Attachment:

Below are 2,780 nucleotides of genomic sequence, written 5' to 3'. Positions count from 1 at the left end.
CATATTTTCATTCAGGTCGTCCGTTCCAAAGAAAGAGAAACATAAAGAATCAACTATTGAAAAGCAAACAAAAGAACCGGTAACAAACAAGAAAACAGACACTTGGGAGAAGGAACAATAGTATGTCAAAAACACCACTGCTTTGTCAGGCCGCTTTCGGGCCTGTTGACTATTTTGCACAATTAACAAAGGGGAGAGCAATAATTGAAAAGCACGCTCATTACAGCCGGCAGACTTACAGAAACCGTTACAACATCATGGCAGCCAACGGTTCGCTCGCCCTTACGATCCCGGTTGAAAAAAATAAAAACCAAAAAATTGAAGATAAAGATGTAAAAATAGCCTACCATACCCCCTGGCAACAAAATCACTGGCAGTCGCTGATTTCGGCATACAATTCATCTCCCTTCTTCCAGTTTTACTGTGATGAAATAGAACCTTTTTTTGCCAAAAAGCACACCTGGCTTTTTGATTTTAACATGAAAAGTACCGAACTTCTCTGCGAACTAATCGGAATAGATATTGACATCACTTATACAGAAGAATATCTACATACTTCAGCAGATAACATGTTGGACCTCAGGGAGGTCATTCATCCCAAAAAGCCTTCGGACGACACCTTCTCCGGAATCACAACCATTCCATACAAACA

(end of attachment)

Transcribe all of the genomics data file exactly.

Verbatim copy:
Below are 2,780 nucleotides of genomic sequence, written 5' to 3'. Positions count from 1 at the left end.
CATATTTTCATTCAGGTCGTCCGTTCCAAAGAAAGAGAAACATAAAGAATCAACTATTGAAAAGCAAACAAAAGAACCGGTAACAAACAAGAAAACAGACACTTGGGAGAAGGAACAATAGTATGTCAAAAACACCACTGCTTTGTCAGGCCGCTTTCGGGCCTGTTGACTATTTTGCACAATTAACAAAGGGGAGAGCAATAATTGAAAAGCACGCTCATTACAGCCGGCAGACTTACAGAAACCGTTACAACATCATGGCAGCCAACGGTTCGCTCGCCCTTACGATCCCGGTTGAAAAAAATAAAAACCAAAAAATTGAAGATAAAGATGTAAAAATAGCCTACCATACCCCCTGGCAACAAAATCACTGGCAGTCGCTGATTTCGGCATACAATTCATCTCCCTTCTTCCAGTTTTACTGTGATGAAATAGAACCTTTTTTTGCCAAAAAGCACACCTGGCTTTTTGATTTTAACATGAAAAGTACCGAACTTCTCTGCGAACTAATCGGAATAGATATTGACATCACTTATACAGAAGAATATCTACATACTTCAGCAGATAACATGTTGGACCTCAGGGAGGTCATTCATCCCAAAAAGCCTTCGGACGACACCTTCTCCGGAATCACAACCATTCCATACAAACA